Madeline Ash On The Accessibility Of Writers And The Mytique Of The Author
With social media, sites like Goodreads and author blogs, writers have never been more accessible. But before all that, the only way readers and authors could connect was at author signings or via written letters. Today romance author Madeline Ash shares her thoughts on an Margret Atwood's theory on the double nature of writers and how writer accessibility has changed.
I’ve been going through some of my old university fiction readings, and rediscovered an interesting extract called Duplicity: the Jekyll hand, the hyde hand, and the slippery double, by Margaret Atwood. It discusses the theory of writers having double natures.
Basically, the theory is this: to be a writer is to have two identities cohabiting in the same body. One, the Person who exists when no writing is taking place (the one who brushes their teeth, does the grocery shopping, and clips their toenails) and ‘that other more shadowy and altogether more equivocal personage who shares the same body, and who, when no one is looking, takes it over and uses it to commit the actual writing’ — aka the Writer.
This makes me wonder. Are writers really like two different people living under the same skin? ‘When writers have spoken consciously of their own double natures, they’re likely to say that one half does the living, the other half the writing, and that each is parasitic upon the other,’ Atwood states.
Now that rings true, and probably does for many other writers out there. If the Writer in me had her own way, I’d be at the notebook and keyboard night and day. I wouldn’t cook, shower, or sleep. And if the Person had her own way, I certainly wouldn’t be wasting the precious days of my life sitting in front of a screen, lost in fantasy land. I wouldn’t slouch for hours at a time, ignoring restless muscles and the dog begging for a walk. The Writer is a pest to the Person, and vice versa.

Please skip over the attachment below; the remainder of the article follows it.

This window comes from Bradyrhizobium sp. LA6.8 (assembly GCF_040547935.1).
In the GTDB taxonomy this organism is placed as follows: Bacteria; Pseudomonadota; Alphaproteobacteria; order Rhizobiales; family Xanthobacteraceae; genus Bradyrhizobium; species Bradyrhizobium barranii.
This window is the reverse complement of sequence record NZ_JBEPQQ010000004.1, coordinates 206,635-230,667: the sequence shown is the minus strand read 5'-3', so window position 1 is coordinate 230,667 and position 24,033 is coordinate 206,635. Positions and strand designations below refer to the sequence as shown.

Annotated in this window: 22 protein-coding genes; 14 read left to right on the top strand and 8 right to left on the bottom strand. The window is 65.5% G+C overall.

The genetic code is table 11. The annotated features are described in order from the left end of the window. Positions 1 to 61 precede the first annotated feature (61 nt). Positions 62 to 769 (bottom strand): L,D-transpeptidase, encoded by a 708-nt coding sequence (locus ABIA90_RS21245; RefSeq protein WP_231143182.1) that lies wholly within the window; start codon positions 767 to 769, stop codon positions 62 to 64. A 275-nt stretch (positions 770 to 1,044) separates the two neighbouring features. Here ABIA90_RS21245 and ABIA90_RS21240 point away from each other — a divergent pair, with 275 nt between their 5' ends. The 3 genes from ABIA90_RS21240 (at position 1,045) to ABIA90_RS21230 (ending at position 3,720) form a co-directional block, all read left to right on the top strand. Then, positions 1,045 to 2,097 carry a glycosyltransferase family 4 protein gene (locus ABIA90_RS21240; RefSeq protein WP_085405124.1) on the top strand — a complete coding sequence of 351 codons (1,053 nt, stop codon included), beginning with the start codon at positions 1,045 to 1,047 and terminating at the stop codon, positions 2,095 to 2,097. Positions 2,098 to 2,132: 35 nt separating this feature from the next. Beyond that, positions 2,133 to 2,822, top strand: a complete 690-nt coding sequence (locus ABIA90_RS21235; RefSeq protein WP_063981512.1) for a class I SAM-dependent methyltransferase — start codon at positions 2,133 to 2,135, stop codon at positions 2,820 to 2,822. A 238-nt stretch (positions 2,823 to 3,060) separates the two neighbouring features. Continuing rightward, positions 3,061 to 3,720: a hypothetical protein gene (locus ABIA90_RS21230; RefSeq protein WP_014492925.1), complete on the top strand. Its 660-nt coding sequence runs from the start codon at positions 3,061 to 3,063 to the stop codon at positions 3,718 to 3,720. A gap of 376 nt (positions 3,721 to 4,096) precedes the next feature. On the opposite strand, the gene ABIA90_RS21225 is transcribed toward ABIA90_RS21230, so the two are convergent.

‘Can an “author” exist apart from the work and the name attached to it?’ Attwood asks.
Good question, and one that’s pertinent to our online lives. When you think about it, it’s not the Writer who does blog tours, or invests precious time building a social media presence, or attends conferences. It’s the Person. The Writer writes. She writes and that’s that, leaving the promotional efforts to the Person.
Authors always used to be an enigma. The intangible genius behind our favourite books: the creator of our most beloved characters, the mastermind of the most memorable plots. Back in the day, many authors had a reputation for being eccentric, mysterious, and mercurial.
But it is now easy for readers to connect and interact with authors on social media.
According to Margaret Attwood’s theory, the only way you can interact with the Writer is to read their books—their body of work is the only body they perpetually inhabit. Any other interaction is with the Person.
And this makes me wonder — what is your opinion on the modern day accessibility of writers and how it detracts from the mystique of the “author”?
If you’re a reader, do you love being able to read about authors’ daily lives online? Does this bring you a sense of connectedness that would otherwise leave you feeling detached from the personality behind the book? Or are you the kind of reader that once you’ve fallen in love with a book, you’re hesitant to connect with the author in case you don’t quite click with them, and that taints your love of their writing?
- Madeline Ash
This piece originally appeared on Madeline Ash's blog and has been reposted with the author's permission.
Look for Maeline Ash's latest release, The Playboy's Dark Secret, available now. For more romance author news and coverage visit our Everything Romance page.